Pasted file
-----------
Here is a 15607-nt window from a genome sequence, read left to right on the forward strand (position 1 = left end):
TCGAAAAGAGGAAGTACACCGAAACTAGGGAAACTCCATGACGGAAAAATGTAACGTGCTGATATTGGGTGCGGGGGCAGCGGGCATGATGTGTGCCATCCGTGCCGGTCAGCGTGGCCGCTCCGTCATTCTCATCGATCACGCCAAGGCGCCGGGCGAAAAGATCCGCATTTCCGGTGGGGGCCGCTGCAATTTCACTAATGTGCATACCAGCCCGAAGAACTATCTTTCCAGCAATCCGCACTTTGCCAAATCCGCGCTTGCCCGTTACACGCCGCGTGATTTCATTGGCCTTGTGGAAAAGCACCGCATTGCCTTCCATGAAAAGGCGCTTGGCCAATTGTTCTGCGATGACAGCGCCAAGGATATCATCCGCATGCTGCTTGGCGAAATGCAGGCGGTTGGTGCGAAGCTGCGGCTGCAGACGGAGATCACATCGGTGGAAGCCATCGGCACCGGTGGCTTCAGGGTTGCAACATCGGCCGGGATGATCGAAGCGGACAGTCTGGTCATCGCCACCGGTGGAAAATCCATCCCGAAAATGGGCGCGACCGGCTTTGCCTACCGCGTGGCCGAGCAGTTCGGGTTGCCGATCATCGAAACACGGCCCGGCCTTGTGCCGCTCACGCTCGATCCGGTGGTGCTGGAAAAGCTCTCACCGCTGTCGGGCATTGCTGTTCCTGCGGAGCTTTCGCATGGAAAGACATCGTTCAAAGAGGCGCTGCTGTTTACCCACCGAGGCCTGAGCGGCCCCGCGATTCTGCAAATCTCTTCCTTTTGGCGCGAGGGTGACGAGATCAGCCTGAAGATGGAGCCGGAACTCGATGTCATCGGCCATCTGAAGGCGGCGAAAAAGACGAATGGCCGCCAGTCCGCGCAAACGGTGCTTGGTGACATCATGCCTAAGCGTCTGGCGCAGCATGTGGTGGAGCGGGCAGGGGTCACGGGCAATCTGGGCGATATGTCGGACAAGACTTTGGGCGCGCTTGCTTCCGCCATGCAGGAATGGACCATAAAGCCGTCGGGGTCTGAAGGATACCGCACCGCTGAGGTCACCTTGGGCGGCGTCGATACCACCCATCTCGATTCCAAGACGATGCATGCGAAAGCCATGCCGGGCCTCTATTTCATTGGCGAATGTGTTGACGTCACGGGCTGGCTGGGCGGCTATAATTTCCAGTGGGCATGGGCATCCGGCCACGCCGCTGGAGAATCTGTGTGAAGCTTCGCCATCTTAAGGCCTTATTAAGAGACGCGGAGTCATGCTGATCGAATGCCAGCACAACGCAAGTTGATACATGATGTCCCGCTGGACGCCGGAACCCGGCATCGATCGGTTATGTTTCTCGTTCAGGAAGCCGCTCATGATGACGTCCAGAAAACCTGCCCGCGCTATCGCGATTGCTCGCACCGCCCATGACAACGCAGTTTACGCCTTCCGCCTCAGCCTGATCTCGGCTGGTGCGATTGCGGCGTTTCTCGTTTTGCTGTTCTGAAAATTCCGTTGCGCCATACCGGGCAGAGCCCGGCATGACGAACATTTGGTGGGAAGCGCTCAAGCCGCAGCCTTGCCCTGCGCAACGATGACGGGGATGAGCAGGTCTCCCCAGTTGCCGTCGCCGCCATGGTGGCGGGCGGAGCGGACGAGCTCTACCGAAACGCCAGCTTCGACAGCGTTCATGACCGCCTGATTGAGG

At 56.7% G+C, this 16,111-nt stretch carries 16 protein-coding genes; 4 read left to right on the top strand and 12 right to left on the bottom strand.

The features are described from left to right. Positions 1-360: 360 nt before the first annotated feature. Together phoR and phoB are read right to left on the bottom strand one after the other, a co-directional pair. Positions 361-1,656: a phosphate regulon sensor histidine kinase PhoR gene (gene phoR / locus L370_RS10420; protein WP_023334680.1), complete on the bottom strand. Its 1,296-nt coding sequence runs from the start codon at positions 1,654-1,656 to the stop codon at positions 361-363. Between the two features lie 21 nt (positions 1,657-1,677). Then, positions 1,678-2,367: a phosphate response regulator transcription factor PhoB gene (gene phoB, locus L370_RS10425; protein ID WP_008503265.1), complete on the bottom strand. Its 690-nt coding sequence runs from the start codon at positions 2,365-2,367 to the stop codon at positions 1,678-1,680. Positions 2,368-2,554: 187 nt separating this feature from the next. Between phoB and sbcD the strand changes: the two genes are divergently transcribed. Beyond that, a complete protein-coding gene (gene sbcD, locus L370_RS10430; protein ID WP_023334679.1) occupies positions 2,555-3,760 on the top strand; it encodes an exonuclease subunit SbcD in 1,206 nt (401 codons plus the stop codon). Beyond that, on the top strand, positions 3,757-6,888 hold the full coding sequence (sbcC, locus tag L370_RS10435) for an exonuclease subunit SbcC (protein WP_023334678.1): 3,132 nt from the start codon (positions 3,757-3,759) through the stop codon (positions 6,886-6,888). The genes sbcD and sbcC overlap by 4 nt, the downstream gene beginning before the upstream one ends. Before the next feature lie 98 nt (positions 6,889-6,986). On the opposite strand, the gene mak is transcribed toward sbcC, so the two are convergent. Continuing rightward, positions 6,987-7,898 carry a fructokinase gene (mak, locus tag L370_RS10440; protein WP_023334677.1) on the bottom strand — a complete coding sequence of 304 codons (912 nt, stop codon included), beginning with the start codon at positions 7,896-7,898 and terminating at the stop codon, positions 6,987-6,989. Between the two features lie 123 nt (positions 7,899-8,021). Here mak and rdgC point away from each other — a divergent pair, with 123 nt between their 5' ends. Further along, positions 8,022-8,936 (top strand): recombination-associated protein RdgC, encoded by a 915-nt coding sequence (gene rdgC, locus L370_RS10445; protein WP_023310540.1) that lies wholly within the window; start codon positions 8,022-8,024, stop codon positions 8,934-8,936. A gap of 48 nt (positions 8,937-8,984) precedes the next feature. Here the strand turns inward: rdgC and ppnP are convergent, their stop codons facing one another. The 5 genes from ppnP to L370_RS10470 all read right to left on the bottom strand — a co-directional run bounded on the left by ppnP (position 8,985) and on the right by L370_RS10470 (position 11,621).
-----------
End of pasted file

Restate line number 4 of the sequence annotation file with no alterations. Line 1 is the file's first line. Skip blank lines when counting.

The features are described from left to right. Positions 1-360: 360 nt before the first annotated feature. Together phoR and phoB are read right to left on the bottom strand one after the other, a co-directional pair. Positions 361-1,656: a phosphate regulon sensor histidine kinase PhoR gene (gene phoR / locus L370_RS10420; protein WP_023334680.1), complete on the bottom strand. Its 1,296-nt coding sequence runs from the start codon at positions 1,654-1,656 to the stop codon at positions 361-363. Between the two features lie 21 nt (positions 1,657-1,677). Then, positions 1,678-2,367: a phosphate response regulator transcription factor PhoB gene (gene phoB, locus L370_RS10425; protein ID WP_008503265.1), complete on the bottom strand. Its 690-nt coding sequence runs from the start codon at positions 2,365-2,367 to the stop codon at positions 1,678-1,680. Positions 2,368-2,554: 187 nt separating this feature from the next. Between phoB and sbcD the strand changes: the two genes are divergently transcribed. Beyond that, a complete protein-coding gene (gene sbcD, locus L370_RS10430; protein ID WP_023334679.1) occupies positions 2,555-3,760 on the top strand; it encodes an exonuclease subunit SbcD in 1,206 nt (401 codons plus the stop codon). Beyond that, on the top strand, positions 3,757-6,888 hold the full coding sequence (sbcC, locus tag L370_RS10435) for an exonuclease subunit SbcC (protein WP_023334678.1): 3,132 nt from the start codon (positions 3,757-3,759) through the stop codon (positions 6,886-6,888). The genes sbcD and sbcC overlap by 4 nt, the downstream gene beginning before the upstream one ends. Before the next feature lie 98 nt (positions 6,889-6,986). On the opposite strand, the gene mak is transcribed toward sbcC, so the two are convergent. Continuing rightward, positions 6,987-7,898 carry a fructokinase gene (mak, locus tag L370_RS10440; protein WP_023334677.1) on the bottom strand — a complete coding sequence of 304 codons (912 nt, stop codon included), beginning with the start codon at positions 7,896-7,898 and terminating at the stop codon, positions 6,987-6,989. Between the two features lie 123 nt (positions 7,899-8,021). Here mak and rdgC point away from each other — a divergent pair, with 123 nt between their 5' ends. Further along, positions 8,022-8,936 (top strand): recombination-associated protein RdgC, encoded by a 915-nt coding sequence (gene rdgC, locus L370_RS10445; protein WP_023310540.1) that lies wholly within the window; start codon positions 8,022-8,024, stop codon positions 8,934-8,936. A gap of 48 nt (positions 8,937-8,984) precedes the next feature. Here the strand turns inward: rdgC and ppnP are convergent, their stop codons facing one another. The 5 genes from ppnP to L370_RS10470 all read right to left on the bottom strand — a co-directional run bounded on the left by ppnP (position 8,985) and on the right by L370_RS10470 (position 11,621).